A couple of years ago I put Ubuntu 5.04 on my old IBM Thinkpad 390X, it worked sort of OK but the sound was all messed up amongst other things so I gave up and went back to Win 2K. Recently I decided to have another go with Feisty (7.04), I had to use the alternative CD as the live CD required more RAM than the system could provide. As in most cases the installation went without a hitch and the poor sound, as well as some other other previous problems were now OK. Since the last try I had installed a wireless network and I really didn’t have any expectations of getting this to work. As expected Ubuntu didn’t even ‘see’ the installed PCMCIA wireless card that Win 2K worked with. But, I also had an old 3Com USB wireless stick (3CRUSB10075) lying around which I hadn’t been able to get to work on any PC or laptop running Win XP or Win 2K, so I assumed it was knackered, but what the hell I thought give it a go. Plugged it in and ‘bingo’ Ubuntu network manager popped up, saw the stick and promptly asked if I wanted to connect to my wireless network, success! I was even more surprised that this was a bog standard installation of Ubuntu with the included network manager plus I was using a previously useless USB wireless stick. This time I think Ubuntu is going to stay on my old Thinkpad 390X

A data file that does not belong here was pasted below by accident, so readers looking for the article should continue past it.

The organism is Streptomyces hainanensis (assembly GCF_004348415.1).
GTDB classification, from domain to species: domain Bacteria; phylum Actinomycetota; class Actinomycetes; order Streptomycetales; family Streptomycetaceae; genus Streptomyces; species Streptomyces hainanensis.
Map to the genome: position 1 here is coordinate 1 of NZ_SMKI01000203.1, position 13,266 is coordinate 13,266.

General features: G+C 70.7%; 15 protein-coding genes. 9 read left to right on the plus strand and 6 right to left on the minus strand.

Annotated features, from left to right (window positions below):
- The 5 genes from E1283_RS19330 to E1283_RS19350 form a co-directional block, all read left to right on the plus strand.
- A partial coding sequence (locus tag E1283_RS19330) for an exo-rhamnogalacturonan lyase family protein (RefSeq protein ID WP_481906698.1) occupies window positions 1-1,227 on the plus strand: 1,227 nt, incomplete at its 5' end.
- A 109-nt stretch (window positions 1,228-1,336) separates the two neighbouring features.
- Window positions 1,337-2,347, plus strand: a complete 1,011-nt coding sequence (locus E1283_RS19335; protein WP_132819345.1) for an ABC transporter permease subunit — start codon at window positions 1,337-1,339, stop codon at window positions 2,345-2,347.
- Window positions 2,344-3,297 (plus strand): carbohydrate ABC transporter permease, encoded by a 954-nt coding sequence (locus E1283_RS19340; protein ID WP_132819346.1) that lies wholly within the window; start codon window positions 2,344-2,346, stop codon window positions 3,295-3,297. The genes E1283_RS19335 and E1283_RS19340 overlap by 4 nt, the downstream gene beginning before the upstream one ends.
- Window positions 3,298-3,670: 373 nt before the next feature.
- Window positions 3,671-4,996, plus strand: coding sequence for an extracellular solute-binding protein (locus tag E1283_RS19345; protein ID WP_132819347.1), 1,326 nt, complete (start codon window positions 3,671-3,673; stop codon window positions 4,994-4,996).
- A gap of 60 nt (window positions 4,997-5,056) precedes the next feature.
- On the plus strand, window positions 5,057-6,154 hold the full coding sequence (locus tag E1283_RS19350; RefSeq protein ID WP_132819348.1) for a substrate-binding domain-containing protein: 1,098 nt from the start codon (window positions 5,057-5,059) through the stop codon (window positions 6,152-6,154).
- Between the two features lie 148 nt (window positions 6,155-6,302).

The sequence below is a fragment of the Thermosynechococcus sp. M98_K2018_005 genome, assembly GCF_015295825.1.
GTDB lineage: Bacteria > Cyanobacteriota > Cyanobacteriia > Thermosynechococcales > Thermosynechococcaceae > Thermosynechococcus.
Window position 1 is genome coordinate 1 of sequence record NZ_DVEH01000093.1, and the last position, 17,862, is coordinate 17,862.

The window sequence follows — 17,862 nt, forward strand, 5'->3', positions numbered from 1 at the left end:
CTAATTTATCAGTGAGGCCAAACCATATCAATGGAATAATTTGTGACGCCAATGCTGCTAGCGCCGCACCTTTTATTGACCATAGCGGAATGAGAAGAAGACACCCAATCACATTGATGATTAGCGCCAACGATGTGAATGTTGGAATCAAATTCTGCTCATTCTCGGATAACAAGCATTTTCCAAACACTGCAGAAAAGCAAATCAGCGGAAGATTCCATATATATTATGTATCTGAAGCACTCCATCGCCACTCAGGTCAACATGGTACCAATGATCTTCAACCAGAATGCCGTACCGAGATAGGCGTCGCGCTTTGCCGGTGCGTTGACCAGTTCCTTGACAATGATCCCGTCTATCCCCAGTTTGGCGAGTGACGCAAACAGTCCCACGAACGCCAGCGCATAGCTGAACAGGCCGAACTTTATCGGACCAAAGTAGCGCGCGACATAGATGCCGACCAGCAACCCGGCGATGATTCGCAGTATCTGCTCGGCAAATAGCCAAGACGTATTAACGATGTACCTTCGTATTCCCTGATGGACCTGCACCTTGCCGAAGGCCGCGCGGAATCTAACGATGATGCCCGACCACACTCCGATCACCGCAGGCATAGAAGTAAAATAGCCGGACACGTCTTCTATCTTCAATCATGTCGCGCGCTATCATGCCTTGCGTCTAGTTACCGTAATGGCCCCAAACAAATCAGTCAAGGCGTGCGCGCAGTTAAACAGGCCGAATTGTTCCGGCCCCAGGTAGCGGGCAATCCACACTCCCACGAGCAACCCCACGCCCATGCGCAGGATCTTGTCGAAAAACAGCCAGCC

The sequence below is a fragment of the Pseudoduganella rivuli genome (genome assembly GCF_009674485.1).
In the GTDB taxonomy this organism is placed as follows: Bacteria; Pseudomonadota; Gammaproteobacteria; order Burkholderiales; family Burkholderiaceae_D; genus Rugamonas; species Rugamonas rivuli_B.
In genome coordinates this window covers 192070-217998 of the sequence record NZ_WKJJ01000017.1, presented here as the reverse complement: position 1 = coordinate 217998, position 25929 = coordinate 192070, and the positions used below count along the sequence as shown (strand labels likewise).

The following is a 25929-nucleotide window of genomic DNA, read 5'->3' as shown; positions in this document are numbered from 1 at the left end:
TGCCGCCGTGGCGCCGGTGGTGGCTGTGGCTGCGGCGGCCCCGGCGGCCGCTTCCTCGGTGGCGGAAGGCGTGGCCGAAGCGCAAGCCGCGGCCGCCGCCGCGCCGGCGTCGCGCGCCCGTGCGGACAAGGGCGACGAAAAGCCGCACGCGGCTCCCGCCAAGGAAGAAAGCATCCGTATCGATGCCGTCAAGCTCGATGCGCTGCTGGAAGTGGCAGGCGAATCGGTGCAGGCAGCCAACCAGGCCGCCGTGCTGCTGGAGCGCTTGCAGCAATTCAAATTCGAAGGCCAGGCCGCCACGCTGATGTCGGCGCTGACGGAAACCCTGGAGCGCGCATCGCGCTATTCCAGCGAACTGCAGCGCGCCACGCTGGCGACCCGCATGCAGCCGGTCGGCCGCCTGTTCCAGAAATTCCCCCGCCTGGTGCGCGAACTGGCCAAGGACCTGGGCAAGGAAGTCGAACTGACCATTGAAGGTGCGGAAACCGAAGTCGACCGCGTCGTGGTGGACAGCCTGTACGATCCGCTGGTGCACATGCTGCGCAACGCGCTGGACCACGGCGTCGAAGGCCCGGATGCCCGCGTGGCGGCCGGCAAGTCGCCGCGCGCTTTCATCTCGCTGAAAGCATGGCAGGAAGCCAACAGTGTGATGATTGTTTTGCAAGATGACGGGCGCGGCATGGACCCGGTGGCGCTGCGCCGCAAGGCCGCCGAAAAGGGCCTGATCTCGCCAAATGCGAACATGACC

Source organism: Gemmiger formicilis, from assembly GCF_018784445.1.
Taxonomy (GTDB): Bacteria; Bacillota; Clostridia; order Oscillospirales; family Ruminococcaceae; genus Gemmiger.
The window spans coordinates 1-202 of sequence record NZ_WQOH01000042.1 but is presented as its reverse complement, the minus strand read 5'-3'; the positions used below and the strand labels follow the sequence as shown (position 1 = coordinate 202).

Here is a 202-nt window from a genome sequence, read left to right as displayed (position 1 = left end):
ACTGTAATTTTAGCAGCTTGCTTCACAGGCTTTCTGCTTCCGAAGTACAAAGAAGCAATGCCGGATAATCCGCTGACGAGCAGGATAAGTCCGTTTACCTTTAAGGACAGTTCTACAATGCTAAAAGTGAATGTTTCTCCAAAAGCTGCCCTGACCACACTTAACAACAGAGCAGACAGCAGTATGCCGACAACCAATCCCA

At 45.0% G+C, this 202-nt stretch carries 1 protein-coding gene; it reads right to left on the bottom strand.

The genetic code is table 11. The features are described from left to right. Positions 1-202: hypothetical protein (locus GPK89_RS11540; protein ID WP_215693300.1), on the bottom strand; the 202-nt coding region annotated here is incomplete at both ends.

I have a huge number of cassette tapes which have been languishing in a box unplayed for some time now. I always knew it was possible to digitise these and I had all the tools, but getting round to actually doing it was another matter. This is a simple run down of what I did. First the tools, if your PC sound card accepts external inputs (most do) then just connect any tape player (or LP player). In my case I used an old Sony Walkman. The software I used was Audacity, an open source cross platform sound editor. Since Audacity does not encode mp3s I also downloaded the Lame mp3 encoder. I set the preferences under Edit>Preferences to 2-channel stereo and 32 bit float quality, then selected the source to stereo mix and adjusted the input volume to 0.2 to get maximum volume whilst avoiding clipping. With these basic settings all I had to do was insert a tape, hit play, click record in Audacity and leave for 45 minutes (one side of a C90 tape). Now I had to chop the single track into individual song tracks and there’s an easy way to do this with Audacity using a label track. Place the cursor at the start of a track and select Project>Add Label at Selection (or Ctrl-B). This produces a label track below the two stereo tracks with a red flag at the cursor which you can type the track title next to. Continue doing this for each successive track remembering to cut any long sections of noise between tracks. Now to export the entire project, select File>Export Multiple, this opens up the dialogue to select the format and location etc. You can then type the artist and album data which will be tagged to each mp3 file and will end up with all the individual mp3 tracks being save in the chosen directory.